The Theodore Roosevelt Conservation Partnership (TRCP) and National Deer Association (NDA) have called on lawmakers to pass legislation to increase research on chronic wasting disease (CWD), as recent poll results from both organizations showed that 88 percent of respondents favor a robust federal response to the disease.
CWD is an invariably fatal neurological disease that affects members of the deer family, like whitetails, mule deer, moose, and elk. It spreads via prions through saliva and close contact between infected animals. The TRCP and NDA had a survey of 800 randomly selected voters across the United States. They say: "88 percent support additional federal investment in CWD management at the state level."
Included in this survey were residents living in both urban and rural areas, as well as hunters and non-hunters. The TRCP said 94 percent felt the presence of wildlife was essential to their quality of life, and 96 percent supported their state working to halt the spread of the disease.
Additionally, 93 percent of people surveyed supported the idea of increasing disease detection standards on captive herds, and 90 percent supported limiting the movements of captive deer between facilities. Many outbreaks in the past have been attributed to movements between captive herds.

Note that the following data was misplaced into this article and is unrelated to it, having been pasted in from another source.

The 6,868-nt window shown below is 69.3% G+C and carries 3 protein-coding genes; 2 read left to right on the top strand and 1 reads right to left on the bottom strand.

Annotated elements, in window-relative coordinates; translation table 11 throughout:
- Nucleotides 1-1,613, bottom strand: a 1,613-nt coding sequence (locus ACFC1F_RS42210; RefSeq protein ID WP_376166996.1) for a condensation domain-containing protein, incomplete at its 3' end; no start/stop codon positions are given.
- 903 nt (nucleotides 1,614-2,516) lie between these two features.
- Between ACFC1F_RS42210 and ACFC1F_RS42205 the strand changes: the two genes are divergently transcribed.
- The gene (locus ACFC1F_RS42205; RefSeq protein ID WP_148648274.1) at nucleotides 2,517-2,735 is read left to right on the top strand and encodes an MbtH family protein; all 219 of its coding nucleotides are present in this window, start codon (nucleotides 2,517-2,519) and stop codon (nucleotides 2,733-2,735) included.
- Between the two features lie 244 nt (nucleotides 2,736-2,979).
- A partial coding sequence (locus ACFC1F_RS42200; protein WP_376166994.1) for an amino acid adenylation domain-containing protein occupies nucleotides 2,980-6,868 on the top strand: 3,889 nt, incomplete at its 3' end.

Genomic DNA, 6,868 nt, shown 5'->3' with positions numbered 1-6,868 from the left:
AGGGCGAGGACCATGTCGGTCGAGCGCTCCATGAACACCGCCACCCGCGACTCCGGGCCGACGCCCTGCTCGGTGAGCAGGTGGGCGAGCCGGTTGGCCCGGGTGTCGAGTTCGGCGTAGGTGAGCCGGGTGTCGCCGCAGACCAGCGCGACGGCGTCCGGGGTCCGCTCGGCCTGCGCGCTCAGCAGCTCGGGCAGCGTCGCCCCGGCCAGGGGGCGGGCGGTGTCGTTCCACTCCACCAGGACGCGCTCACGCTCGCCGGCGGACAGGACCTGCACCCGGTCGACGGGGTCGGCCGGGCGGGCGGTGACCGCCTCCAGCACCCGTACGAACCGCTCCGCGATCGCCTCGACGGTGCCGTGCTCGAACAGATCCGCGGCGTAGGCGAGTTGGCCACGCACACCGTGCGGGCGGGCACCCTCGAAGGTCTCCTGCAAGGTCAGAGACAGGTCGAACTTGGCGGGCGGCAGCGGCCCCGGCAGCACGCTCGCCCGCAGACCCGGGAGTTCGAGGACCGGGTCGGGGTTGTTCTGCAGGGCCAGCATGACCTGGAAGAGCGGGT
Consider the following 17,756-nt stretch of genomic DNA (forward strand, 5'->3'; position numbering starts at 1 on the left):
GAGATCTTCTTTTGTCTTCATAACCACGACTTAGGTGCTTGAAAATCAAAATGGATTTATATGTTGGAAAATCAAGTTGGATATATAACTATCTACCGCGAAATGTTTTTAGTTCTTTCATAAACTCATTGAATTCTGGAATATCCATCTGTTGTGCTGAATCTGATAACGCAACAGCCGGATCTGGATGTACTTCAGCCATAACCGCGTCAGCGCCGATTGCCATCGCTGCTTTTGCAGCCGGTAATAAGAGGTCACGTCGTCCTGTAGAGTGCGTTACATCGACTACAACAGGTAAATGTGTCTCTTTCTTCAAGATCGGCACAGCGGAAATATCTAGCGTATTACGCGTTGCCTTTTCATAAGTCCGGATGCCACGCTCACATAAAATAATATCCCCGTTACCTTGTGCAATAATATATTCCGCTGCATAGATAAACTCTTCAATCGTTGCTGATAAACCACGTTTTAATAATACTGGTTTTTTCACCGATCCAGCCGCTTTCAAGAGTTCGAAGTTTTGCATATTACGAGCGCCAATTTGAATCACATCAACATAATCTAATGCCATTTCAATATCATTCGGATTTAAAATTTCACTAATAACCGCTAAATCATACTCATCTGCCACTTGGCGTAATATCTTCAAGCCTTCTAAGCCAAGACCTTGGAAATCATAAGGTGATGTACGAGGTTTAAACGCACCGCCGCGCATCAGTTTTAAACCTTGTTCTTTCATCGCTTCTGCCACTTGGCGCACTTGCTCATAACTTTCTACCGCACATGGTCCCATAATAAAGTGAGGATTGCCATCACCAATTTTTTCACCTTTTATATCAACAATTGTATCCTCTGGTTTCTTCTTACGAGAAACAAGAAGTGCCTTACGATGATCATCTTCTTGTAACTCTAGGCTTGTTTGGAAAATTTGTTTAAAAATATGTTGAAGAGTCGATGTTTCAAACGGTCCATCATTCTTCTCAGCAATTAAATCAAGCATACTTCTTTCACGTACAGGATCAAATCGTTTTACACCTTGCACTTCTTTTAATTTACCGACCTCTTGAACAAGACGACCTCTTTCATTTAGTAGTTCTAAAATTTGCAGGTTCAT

The TRCP and NDA are pushing to pass the Chronic Wasting Disease Management and Research Act. It was introduced in October 2021 and passed through the House last year with overwhelming bipartisan support. If passed by the Senate, the TRCP says it would increase funding from $10 million in federal funds annually to $70 million annually through 2028. The organization says they would split the money evenly. Approximately $35 million would go to managing areas with disease outbreaks, CWD surveying, and monitoring. Another $35 million would be put into research for new ways to detect CWD in the environment and live or harvested animals. They would also study factors leading to the spread of the disease and the best ways to keep outbreaks from spreading.
"Increasing these oversubscribed funds is the most immediate way Congress can impact disease spread on the landscape. But the Biden Administration should also look at these poll findings and realize that it is time to examine and reform the existing Herd Certification Program (HCD) for captive deer operations," a TRCP press release states. "Participation in the voluntary HCP continues to slide, and the disease is being detected more and more often at certified facilities. Without action, the problem's scope and cost of associated solutions will only increase."